There are two benefits to making your rental flat as low-maintenance as possible. Obviously by decreasing the amount of regular maintenance needed, you’ll hopefully be keeping your costs down, but also the less laborious you make it for your tenants to keep the place looking smart, the more likely it is that they’ll do so.
You’ll be making their lives easier, looking after your investment, and avoiding the aggro of professional deep cleans and wrangling over deposit deductions at the end of the tenancy.
There are all kinds of ways to make your flat more low-maintenance, but here are a few ideas:
- Replace slatted blinds with window shades. Blinds are notoriously fiddly to clean, and break easily. Window shades, by comparison, are simple, stylish, durable, and need even less cleaning than curtains.
- Replace shower curtains with screens. Unless they’re washed regularly, shower curtains in rental properties are usually pretty unsavoury. Screens are more expensive, but they’re much easier to clean, and even if limescale and dirt has been allowed to build up significantly, they can easily be made shiny again.
- Do away with carpets in favour of hard floors. Carpets burn, stain and scrape much more easily than wood or laminate floors, and they can significantly affect the appearance of an otherwise well-kept flat. If you want to make the place seem cosier, rugs can be a cheaper alternative.
- Use faux-leather instead of soft furnishings. If you’re letting the flat furnished, putting in a cream-coloured, fabric-upholstered sofa is never going to be a good idea. Vinyl, on the other hand, cleans easily and looks good.
- Use easy-clean paint for high-wear areas. Washable paints are more expensive, but can be worth using in areas where the walls are especially likely to pick up marks, such as stairs and hallways. Wiping off dirt is a lot easier than repainting. Clearly it’s a bit of an unnecessary extravagance using it on your ceilings.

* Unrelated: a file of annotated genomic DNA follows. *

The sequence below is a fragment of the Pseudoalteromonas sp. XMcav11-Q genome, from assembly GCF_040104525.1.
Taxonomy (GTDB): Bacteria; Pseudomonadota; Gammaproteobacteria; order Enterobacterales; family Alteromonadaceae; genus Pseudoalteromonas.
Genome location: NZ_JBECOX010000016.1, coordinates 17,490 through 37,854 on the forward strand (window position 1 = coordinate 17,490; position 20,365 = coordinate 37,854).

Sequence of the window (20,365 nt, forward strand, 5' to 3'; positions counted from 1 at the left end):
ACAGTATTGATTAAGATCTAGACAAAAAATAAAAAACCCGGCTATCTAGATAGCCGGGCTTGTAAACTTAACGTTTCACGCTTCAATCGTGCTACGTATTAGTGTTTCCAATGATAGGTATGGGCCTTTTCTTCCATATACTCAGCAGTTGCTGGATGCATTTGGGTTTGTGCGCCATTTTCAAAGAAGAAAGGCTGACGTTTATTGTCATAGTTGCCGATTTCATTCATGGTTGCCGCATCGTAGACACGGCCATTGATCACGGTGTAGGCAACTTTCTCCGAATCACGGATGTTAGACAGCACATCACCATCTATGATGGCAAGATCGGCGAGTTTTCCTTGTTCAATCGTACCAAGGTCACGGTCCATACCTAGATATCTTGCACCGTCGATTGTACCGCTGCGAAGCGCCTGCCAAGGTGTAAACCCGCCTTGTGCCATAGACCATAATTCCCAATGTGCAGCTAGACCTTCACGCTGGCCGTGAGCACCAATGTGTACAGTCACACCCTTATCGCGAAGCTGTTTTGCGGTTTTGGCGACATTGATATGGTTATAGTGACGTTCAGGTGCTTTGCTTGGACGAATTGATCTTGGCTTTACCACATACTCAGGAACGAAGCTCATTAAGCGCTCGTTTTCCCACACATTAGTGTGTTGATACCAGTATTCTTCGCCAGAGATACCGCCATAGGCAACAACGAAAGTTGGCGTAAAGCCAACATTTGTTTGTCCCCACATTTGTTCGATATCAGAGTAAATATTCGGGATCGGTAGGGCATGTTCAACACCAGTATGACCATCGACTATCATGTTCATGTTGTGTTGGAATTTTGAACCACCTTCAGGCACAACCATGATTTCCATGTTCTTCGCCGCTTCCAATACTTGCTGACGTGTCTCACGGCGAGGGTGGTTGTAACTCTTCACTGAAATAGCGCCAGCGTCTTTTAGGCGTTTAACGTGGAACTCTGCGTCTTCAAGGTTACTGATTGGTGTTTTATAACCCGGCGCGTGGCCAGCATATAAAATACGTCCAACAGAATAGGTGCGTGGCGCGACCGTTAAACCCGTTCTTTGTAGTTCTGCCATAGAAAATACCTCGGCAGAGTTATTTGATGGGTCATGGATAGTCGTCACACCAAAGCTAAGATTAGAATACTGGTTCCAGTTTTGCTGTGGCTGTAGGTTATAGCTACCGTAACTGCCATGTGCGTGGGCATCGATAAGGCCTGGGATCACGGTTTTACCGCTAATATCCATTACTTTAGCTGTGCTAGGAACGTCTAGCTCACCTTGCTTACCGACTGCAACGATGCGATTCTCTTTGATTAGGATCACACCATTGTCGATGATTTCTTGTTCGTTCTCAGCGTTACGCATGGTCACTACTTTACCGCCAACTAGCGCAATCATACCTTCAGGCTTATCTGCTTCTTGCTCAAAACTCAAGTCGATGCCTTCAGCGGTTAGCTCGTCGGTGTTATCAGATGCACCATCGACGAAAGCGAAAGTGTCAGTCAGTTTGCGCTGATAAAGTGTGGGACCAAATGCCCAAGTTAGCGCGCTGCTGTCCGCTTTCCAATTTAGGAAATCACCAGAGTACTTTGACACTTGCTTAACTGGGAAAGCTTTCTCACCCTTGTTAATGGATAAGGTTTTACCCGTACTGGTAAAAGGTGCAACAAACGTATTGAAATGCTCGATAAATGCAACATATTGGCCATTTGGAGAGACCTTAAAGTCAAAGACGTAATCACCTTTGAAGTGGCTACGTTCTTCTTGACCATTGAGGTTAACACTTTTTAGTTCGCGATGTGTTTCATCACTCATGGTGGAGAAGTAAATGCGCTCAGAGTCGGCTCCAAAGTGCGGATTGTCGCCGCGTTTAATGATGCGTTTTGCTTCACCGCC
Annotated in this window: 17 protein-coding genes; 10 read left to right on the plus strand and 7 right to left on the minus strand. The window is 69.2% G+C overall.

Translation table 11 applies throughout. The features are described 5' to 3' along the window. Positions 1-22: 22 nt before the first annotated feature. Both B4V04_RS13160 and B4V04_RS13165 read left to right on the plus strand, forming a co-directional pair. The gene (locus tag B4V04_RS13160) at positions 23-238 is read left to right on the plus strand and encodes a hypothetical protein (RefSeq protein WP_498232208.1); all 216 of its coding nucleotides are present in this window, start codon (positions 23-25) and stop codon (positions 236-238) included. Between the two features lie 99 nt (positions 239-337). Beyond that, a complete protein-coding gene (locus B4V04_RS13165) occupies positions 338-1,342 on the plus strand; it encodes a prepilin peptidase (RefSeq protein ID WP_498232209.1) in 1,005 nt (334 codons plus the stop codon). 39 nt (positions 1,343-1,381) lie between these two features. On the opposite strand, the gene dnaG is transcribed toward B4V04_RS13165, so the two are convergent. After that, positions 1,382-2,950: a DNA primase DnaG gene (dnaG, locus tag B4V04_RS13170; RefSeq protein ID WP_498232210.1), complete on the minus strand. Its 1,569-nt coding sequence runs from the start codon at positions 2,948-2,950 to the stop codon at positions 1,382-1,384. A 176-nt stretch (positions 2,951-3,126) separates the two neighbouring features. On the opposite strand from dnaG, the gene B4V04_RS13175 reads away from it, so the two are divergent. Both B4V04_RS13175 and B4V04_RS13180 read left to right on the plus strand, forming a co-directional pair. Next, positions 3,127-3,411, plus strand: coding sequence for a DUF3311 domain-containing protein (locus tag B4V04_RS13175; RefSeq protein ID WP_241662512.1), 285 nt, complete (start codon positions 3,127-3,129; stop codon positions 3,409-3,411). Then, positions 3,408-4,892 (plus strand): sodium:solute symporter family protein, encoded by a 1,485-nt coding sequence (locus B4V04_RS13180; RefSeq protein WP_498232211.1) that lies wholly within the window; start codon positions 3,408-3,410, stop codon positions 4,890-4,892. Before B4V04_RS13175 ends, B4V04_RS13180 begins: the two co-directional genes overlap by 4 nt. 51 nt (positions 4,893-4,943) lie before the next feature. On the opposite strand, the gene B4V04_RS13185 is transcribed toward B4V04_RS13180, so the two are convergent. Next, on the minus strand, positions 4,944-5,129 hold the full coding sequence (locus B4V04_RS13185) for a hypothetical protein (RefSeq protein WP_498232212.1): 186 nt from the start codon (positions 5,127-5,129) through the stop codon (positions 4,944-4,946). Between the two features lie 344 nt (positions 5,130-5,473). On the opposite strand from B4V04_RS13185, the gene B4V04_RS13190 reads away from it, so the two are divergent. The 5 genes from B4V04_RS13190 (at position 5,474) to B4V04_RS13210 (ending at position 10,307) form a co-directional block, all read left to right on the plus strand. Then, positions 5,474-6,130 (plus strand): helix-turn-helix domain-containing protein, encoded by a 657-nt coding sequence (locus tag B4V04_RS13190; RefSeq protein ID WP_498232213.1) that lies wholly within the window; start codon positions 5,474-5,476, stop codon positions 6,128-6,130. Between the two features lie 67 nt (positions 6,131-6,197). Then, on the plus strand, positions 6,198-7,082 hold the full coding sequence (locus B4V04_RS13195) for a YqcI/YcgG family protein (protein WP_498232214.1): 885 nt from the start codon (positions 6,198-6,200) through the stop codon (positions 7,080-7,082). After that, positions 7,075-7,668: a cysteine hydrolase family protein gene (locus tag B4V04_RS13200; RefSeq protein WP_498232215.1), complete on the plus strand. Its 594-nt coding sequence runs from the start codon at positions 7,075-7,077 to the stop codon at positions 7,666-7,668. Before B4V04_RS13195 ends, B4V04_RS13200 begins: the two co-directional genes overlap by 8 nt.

- Reduce mould build-up in bathrooms. A decent extractor fan will be your best weapon here, but you can also get anti-mould paint that will discourage mould from blooming on walls that are often damp.
- Consider your kitchen. Unfortunately, making your kitchen low-maintenance could cost a bit more than your other rooms, but it might still be worth it. Cooker hoods will cut down significantly on odours and grease, while self-cleaning ovens can make the worst household cleaning job a lot less of a chore. At the very least, you’ll want to make sure you’ve got splashbacks to protect your walls.
- Replace halogen lighting with LEDs.
- Make garden spaces easy to look after. Lawns and floral borders are lovely, but if your tenant isn’t especially green-fingered, a pretty garden can quickly degenerate into jungle. Given that many prospective tenants will just be looking for an outdoor space to have a cigarette or an occasional barbecue in the sunshine, a patio with shrubs in pots could be a better bet.
Of course, all these adjustments will cost you money in the short term, so it’s unlikely that you’ll want to start making changes wholesale. Ultimately it’s about balancing immediate costs against long-term savings, but when different parts of your property come up for renewal or replacement, it’s worth factoring the more low-maintenance options into your decisions.